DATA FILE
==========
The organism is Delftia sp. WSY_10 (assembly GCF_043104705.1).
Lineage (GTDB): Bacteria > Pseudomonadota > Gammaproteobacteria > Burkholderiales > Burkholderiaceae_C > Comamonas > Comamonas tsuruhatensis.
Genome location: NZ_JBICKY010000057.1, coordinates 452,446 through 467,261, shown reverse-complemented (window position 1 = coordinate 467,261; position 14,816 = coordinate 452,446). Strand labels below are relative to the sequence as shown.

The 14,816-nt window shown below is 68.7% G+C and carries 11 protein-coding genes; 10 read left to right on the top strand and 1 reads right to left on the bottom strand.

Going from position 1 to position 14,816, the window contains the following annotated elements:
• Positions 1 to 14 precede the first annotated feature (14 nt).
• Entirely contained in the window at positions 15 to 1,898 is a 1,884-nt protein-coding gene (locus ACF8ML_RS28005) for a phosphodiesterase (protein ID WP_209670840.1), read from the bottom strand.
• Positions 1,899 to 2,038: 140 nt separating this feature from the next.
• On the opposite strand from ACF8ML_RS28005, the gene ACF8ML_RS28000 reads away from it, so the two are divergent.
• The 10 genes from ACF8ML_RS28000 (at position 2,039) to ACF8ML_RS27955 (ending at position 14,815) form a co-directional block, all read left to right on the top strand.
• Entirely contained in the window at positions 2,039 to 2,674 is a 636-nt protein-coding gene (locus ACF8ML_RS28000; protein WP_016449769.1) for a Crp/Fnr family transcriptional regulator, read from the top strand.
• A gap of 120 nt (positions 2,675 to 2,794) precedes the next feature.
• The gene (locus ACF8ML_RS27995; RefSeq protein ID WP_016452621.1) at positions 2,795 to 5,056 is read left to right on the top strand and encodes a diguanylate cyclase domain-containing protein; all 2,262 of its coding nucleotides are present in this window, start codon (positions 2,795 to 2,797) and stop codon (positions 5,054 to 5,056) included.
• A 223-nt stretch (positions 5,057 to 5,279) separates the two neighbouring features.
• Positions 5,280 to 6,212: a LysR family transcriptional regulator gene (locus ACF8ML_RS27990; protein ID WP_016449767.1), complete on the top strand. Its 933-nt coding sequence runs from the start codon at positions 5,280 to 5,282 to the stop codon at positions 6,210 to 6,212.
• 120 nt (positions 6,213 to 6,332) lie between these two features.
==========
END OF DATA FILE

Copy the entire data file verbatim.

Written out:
The organism is Delftia sp. WSY_10 (assembly GCF_043104705.1).
Lineage (GTDB): Bacteria > Pseudomonadota > Gammaproteobacteria > Burkholderiales > Burkholderiaceae_C > Comamonas > Comamonas tsuruhatensis.
Genome location: NZ_JBICKY010000057.1, coordinates 452,446 through 467,261, shown reverse-complemented (window position 1 = coordinate 467,261; position 14,816 = coordinate 452,446). Strand labels below are relative to the sequence as shown.

The 14,816-nt window shown below is 68.7% G+C and carries 11 protein-coding genes; 10 read left to right on the top strand and 1 reads right to left on the bottom strand.

Going from position 1 to position 14,816, the window contains the following annotated elements:
• Positions 1 to 14 precede the first annotated feature (14 nt).
• Entirely contained in the window at positions 15 to 1,898 is a 1,884-nt protein-coding gene (locus ACF8ML_RS28005) for a phosphodiesterase (protein ID WP_209670840.1), read from the bottom strand.
• Positions 1,899 to 2,038: 140 nt separating this feature from the next.
• On the opposite strand from ACF8ML_RS28005, the gene ACF8ML_RS28000 reads away from it, so the two are divergent.
• The 10 genes from ACF8ML_RS28000 (at position 2,039) to ACF8ML_RS27955 (ending at position 14,815) form a co-directional block, all read left to right on the top strand.
• Entirely contained in the window at positions 2,039 to 2,674 is a 636-nt protein-coding gene (locus ACF8ML_RS28000; protein WP_016449769.1) for a Crp/Fnr family transcriptional regulator, read from the top strand.
• A gap of 120 nt (positions 2,675 to 2,794) precedes the next feature.
• The gene (locus ACF8ML_RS27995; RefSeq protein ID WP_016452621.1) at positions 2,795 to 5,056 is read left to right on the top strand and encodes a diguanylate cyclase domain-containing protein; all 2,262 of its coding nucleotides are present in this window, start codon (positions 2,795 to 2,797) and stop codon (positions 5,054 to 5,056) included.
• A 223-nt stretch (positions 5,057 to 5,279) separates the two neighbouring features.
• Positions 5,280 to 6,212: a LysR family transcriptional regulator gene (locus ACF8ML_RS27990; protein ID WP_016449767.1), complete on the top strand. Its 933-nt coding sequence runs from the start codon at positions 5,280 to 5,282 to the stop codon at positions 6,210 to 6,212.
• 120 nt (positions 6,213 to 6,332) lie between these two features.